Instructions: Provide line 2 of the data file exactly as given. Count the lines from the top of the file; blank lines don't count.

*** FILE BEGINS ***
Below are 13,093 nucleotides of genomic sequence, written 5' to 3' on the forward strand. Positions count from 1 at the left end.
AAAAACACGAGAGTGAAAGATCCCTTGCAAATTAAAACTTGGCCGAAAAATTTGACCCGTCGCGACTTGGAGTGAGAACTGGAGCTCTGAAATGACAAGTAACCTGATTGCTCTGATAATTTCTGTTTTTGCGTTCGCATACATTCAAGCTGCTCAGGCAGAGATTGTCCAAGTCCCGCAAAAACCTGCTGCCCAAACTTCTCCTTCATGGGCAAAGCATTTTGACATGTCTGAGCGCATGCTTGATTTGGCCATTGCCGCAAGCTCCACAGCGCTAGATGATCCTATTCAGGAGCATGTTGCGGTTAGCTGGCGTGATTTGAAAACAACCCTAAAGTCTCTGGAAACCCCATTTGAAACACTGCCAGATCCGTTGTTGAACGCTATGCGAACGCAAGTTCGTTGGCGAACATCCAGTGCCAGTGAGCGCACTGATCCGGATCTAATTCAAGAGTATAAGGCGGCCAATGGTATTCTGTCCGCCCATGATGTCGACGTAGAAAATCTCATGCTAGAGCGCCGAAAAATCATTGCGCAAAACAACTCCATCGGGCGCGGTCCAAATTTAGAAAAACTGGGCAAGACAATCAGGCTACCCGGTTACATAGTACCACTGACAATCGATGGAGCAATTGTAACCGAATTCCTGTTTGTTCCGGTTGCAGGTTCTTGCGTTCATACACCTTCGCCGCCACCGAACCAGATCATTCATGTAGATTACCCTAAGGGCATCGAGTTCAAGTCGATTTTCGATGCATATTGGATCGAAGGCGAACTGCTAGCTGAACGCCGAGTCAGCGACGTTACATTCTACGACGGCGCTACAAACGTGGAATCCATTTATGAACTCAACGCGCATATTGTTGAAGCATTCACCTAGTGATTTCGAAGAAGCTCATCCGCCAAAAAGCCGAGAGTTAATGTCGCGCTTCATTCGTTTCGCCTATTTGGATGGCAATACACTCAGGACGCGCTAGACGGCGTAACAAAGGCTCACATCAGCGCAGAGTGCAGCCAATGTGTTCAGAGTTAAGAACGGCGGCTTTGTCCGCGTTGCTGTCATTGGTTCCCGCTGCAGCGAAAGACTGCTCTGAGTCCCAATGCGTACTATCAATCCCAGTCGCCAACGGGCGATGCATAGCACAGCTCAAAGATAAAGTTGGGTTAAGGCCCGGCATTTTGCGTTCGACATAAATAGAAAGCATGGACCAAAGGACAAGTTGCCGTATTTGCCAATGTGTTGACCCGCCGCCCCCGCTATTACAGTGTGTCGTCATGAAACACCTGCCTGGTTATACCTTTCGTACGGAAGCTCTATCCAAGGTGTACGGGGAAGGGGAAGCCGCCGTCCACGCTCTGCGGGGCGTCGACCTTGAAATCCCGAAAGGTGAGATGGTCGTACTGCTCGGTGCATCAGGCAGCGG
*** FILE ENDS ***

AAAAACACGAGAGTGAAAGATCCCTTGCAAATTAAAACTTGGCCGAAAAATTTGACCCGTCGCGACTTGGAGTGAGAACTGGAGCTCTGAAATGACAAGTAACCTGATTGCTCTGATAATTTCTGTTTTTGCGTTCGCATACATTCAAGCTGCTCAGGCAGAGATTGTCCAAGTCCCGCAAAAACCTGCTGCCCAAACTTCTCCTTCATGGGCAAAGCATTTTGACATGTCTGAGCGCATGCTTGATTTGGCCATTGCCGCAAGCTCCACAGCGCTAGATGATCCTATTCAGGAGCATGTTGCGGTTAGCTGGCGTGATTTGAAAACAACCCTAAAGTCTCTGGAAACCCCATTTGAAACACTGCCAGATCCGTTGTTGAACGCTATGCGAACGCAAGTTCGTTGGCGAACATCCAGTGCCAGTGAGCGCACTGATCCGGATCTAATTCAAGAGTATAAGGCGGCCAATGGTATTCTGTCCGCCCATGATGTCGACGTAGAAAATCTCATGCTAGAGCGCCGAAAAATCATTGCGCAAAACAACTCCATCGGGCGCGGTCCAAATTTAGAAAAACTGGGCAAGACAATCAGGCTACCCGGTTACATAGTACCACTGACAATCGATGGAGCAATTGTAACCGAATTCCTGTTTGTTCCGGTTGCAGGTTCTTGCGTTCATACACCTTCGCCGCCACCGAACCAGATCATTCATGTAGATTACCCTAAGGGCATCGAGTTCAAGTCGATTTTCGATGCATATTGGATCGAAGGCGAACTGCTAGCTGAACGCCGAGTCAGCGACGTTACATTCTACGACGGCGCTACAAACGTGGAATCCATTTATGAACTCAACGCGCATATTGTTGAAGCATTCACCTAGTGATTTCGAAGAAGCTCATCCGCCAAAAAGCCGAGAGTTAATGTCGCGCTTCATTCGTTTCGCCTATTTGGATGGCAATACACTCAGGACGCGCTAGACGGCGTAACAAAGGCTCACATCAGCGCAGAGTGCAGCCAATGTGTTCAGAGTTAAGAACGGCGGCTTTGTCCGCGTTGCTGTCATTGGTTCCCGCTGCAGCGAAAGACTGCTCTGAGTCCCAATGCGTACTATCAATCCCAGTCGCCAACGGGCGATGCATAGCACAGCTCAAAGATAAAGTTGGGTTAAGGCCCGGCATTTTGCGTTCGACATAAATAGAAAGCATGGACCAAAGGACAAGTTGCCGTATTTGCCAATGTGTTGACCCGCCGCCCCCGCTATTACAGTGTGTCGTCATGAAACACCTGCCTGGTTATACCTTTCGTACGGAAGCTCTATCCAAGGTGTACGGGGAAGGGGAAGCCGCCGTCCACGCTCTGCGGGGCGTCGACCTTGAAATCCCGAAAGGTGAGATGGTCGTACTGCTCGGTGCATCAGGCAGCGG